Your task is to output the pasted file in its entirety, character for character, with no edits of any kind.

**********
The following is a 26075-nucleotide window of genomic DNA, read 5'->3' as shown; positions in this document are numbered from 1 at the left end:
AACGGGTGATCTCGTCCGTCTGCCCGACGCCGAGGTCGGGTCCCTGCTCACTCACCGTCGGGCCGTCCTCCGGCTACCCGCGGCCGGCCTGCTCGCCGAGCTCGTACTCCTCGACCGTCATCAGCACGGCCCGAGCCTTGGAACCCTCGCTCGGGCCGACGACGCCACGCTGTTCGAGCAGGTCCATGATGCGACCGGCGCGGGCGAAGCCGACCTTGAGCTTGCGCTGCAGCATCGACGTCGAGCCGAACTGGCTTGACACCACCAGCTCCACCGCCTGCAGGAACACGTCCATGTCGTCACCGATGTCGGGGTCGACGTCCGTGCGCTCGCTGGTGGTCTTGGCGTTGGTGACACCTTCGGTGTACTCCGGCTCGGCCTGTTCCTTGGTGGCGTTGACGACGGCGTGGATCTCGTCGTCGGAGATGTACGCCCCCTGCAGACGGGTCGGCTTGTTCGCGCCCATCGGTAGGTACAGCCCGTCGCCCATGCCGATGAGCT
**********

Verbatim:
The following is a 26075-nucleotide window of genomic DNA, read 5'->3' as shown; positions in this document are numbered from 1 at the left end:
AACGGGTGATCTCGTCCGTCTGCCCGACGCCGAGGTCGGGTCCCTGCTCACTCACCGTCGGGCCGTCCTCCGGCTACCCGCGGCCGGCCTGCTCGCCGAGCTCGTACTCCTCGACCGTCATCAGCACGGCCCGAGCCTTGGAACCCTCGCTCGGGCCGACGACGCCACGCTGTTCGAGCAGGTCCATGATGCGACCGGCGCGGGCGAAGCCGACCTTGAGCTTGCGCTGCAGCATCGACGTCGAGCCGAACTGGCTTGACACCACCAGCTCCACCGCCTGCAGGAACACGTCCATGTCGTCACCGATGTCGGGGTCGACGTCCGTGCGCTCGCTGGTGGTCTTGGCGTTGGTGACACCTTCGGTGTACTCCGGCTCGGCCTGTTCCTTGGTGGCGTTGACGACGGCGTGGATCTCGTCGTCGGAGATGTACGCCCCCTGCAGACGGGTCGGCTTGTTCGCGCCCATCGGTAGGTACAGCCCGTCGCCCATGCCGATGAGCT